.by said lake so to do; and that such acts of
the defendant were in violation of the laws
of the state of Florida and an infringement
upon the rights of appellants.
The answer of the appellee admitted that
he was drilling.a deep well upon his property,
but denied that it was for the purpose of re-
ducing the natural level of the lake below the
point which the growth and vegetation on the
nrargin indicated to be the ordinary high-wa-
ter point of the lake. The answer further al-
leges that during the past two years and
more, especially within the last six months of
the year in which the answer was filed, there
had been excessive rains which had caused
the lake to rise:above its natural boundaries
and to flpod- the adjacent territory, particu-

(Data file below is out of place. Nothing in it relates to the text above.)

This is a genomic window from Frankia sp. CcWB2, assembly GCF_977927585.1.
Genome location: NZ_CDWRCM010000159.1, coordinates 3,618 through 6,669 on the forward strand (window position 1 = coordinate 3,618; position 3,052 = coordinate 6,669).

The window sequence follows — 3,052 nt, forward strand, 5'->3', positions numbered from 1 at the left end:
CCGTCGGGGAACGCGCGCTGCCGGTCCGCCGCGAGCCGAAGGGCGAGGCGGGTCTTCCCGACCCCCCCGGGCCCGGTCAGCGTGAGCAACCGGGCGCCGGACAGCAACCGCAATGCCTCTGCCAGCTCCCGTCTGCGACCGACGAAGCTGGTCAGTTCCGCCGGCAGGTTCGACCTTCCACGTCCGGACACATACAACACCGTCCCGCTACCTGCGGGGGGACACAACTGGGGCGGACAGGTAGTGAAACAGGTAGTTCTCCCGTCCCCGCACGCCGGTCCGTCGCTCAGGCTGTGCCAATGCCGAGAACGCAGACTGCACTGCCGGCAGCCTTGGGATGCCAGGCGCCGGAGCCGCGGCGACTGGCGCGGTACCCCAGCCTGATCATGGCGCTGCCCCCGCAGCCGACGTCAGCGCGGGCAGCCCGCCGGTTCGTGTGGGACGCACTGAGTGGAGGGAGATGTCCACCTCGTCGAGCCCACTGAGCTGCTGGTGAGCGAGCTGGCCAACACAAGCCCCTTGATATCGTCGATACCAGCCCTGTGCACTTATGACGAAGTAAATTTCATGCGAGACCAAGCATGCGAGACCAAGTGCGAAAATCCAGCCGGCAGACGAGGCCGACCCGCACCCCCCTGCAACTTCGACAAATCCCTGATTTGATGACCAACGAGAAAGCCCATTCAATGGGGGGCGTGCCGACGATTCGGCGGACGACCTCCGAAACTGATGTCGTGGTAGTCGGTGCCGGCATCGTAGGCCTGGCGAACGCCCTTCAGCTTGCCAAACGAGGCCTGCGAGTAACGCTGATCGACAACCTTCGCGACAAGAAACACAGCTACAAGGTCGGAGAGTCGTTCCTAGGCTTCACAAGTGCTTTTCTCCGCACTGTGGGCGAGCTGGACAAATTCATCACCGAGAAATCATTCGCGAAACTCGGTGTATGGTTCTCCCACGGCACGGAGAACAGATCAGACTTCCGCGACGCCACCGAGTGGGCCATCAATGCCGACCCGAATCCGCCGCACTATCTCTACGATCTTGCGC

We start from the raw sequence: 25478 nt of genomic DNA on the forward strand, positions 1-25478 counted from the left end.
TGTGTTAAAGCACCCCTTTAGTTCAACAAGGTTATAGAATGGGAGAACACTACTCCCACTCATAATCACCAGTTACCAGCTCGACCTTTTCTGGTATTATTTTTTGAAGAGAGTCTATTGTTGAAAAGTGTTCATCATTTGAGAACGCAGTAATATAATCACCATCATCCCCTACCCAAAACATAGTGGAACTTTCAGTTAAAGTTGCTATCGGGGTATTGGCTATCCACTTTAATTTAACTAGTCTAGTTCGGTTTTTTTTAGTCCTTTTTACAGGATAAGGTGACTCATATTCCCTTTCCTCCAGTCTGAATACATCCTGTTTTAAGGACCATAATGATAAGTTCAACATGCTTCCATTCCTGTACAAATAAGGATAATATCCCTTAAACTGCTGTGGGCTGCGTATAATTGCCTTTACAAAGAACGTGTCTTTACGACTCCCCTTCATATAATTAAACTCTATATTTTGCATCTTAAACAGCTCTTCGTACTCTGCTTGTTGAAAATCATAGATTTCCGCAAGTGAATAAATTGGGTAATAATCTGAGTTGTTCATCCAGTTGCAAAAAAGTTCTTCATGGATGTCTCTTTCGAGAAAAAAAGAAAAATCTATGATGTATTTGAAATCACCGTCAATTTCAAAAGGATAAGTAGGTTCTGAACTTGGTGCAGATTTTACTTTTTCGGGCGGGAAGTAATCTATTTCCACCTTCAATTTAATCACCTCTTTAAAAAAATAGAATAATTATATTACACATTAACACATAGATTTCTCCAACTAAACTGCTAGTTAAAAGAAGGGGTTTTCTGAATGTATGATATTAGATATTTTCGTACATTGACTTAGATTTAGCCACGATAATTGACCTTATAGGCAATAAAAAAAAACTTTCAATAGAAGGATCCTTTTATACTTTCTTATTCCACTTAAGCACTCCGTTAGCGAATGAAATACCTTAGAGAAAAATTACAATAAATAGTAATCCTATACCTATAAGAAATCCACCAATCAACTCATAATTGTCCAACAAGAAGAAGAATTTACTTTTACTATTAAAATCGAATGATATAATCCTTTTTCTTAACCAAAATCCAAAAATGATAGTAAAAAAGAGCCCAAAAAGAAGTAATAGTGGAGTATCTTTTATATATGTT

larly appellee's property known as the West
Orange Country Club, which, constructed
during a period of eight years at great ex-
rense. was flooded and rendered practically
worthless, and the several residences erected
thereon were no longer fit for habitation ow-
inz to the flooded condition of the land. The
ans-er also alleged that appellee's well was
ziz.ated at a point higher than the level of
the lake when within its natural boundaries.
The bill did not waive answer under oath,
"ad the answer was sworn to. On applica-
tion for injunction, the cause was heard on
testimony taken before the chancellor in per-
son and several affidavits submitted by the
parties. The chancellor denied the injunc-
tion and the complainants took this appeal.
This bill was evidently filed with reference
to sections 1190 and 1191, Rev. Gen. Stats.,
derived from an act of 1915. These two sec-